For poultry lovers looking to add more birds to their flock, the Chocolate Orpington makes an excellent chicken choice. A superstar breed in the chicken world, the Chocolate Orpington is not only fabulous but also extremely friendly. They are an absolute delight to own and come in a variety of eye-catching colors, including Diamond Jubilee, blue, chocolate, black, and lemon cuckoo.
If you’re interested in learning more about this bird breed, read this article for an in-depth guide on Chocolate Orpington care.
Quick Facts about the Chocolate Orpington
|Species Name:||Gallus gallus domesticus|
|Care Level:||Low to medium|
|Temperament:||Sweet and social|
|Color Form:||Blue, chocolate, black, lemon cuckoo|
|Size:||8 – 10 pounds|
|Diet:||Grains, vegetables, fruits, chicken feed|
|Minimum Tank Size:||4 sq.ft. per chicken|
|Habitat:||Chicken coop and outside run|
|Compatibility:||Good with most farm animals and pets|
Chocolate Orpington Overview
The Chocolate Orpington was originally developed by William Cook in England during the late 1800s. He wanted to create a dual-purpose hen that was both a productive egg layer and a pretty poultry. Thus, the Chocolate Orpington chicken was created. Not only can the breed lay 3 to 5 eggs per week, but it is also used for exhibition shows. Initially, the breed was only available in black. This was a conscious decision as the black feathers concealed the soot and dirt that were prevalent in England’s city streets during the height of the Industrial Revolution. Friendly, fluffy, and feathery, the Chocolate Orpington makes a wonderful addition to any chicken coop.
How Much Do Chocolate Orpington Chickens Cost?
The price of a Chocolate Orpington chick ranges from $5 to $35. However, the average monthly upkeep cost to keep your chickens happy and healthy is $70. This includes bedding, chicken feed, vet bills, and more.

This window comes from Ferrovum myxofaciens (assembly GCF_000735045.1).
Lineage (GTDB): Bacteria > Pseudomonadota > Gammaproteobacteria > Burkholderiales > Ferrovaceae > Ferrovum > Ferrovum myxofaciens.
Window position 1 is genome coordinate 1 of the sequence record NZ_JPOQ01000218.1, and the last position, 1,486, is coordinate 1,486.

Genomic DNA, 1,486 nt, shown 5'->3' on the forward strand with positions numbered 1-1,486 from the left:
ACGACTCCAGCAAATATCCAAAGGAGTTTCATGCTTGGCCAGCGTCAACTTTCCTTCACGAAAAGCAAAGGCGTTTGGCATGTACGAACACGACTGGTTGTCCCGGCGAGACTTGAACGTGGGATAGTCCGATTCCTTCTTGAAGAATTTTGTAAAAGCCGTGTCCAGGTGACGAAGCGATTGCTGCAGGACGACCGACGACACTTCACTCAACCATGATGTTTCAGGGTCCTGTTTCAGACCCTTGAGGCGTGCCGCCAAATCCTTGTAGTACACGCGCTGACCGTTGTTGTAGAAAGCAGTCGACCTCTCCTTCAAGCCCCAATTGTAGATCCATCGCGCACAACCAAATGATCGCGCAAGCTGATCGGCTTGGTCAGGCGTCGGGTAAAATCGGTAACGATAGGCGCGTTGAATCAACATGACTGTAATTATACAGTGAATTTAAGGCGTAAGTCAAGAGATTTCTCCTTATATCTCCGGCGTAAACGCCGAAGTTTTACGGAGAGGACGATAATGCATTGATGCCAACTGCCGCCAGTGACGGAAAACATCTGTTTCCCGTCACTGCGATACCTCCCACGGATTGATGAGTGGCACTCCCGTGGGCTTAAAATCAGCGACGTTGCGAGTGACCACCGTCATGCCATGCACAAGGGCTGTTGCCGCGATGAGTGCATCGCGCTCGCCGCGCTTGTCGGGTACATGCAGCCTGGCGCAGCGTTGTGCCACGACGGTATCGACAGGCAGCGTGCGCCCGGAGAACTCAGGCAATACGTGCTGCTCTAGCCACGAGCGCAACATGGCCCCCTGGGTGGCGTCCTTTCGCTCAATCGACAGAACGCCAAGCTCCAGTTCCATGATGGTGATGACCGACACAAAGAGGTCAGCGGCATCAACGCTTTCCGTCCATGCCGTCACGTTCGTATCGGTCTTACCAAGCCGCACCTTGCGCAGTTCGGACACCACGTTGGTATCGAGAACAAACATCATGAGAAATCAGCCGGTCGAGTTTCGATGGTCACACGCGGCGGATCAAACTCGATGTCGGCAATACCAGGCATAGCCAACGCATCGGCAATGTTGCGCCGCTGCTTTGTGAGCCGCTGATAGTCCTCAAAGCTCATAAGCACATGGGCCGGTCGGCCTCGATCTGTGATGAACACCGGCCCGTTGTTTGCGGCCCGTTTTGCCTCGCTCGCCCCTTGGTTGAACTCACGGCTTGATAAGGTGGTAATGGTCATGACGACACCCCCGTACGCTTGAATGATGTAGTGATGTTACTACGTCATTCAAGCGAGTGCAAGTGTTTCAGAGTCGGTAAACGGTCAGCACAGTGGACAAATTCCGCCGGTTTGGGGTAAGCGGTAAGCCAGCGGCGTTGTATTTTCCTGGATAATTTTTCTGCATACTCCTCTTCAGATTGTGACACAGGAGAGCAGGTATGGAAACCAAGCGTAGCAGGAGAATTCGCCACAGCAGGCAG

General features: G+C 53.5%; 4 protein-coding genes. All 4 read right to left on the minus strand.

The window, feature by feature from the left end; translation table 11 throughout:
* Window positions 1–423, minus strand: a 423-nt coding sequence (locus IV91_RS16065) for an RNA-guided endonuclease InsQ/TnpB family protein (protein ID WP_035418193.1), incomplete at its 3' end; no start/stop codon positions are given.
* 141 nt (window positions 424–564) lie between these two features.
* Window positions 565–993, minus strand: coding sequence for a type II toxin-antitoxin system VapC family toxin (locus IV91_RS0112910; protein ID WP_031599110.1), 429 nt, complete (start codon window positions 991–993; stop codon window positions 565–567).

Typical Behavior & Temperament
The Chocolate Orpington is a very placid and pleasant bird. Because of their docile demeanor, these chickens make the perfect playmates or pets for almost anybody. When it comes to their status within your flock, the Chocolate Orpington chicken will typically fall into the middle of the pecking order. This can lead to them getting picked on by more assertive birds.
The Chocolate Orpington is not the most active chicken and loves to eat, thus making them prone to obesity. They lack foraging skills because why would they work for food when it’s available right under their beaks?
Appearance & Varieties
The Chocolate Orpington is a large breed with a single upright comb. They have heart-shaped bodies that are heavy, broad, and positioned low to the ground. The back is short and curved. The breed has reddish eyes, wattles, and combs. The flesh and beak are typically white or pale pink. The Chocolate Orpington can weigh between eight and 10 pounds and come in a variety of color choices. The luxurious plumage not only makes the Chocolate Orpington lovely to cuddle but also hardy to the cold.
How to Take Care of Chocolate Orpingtons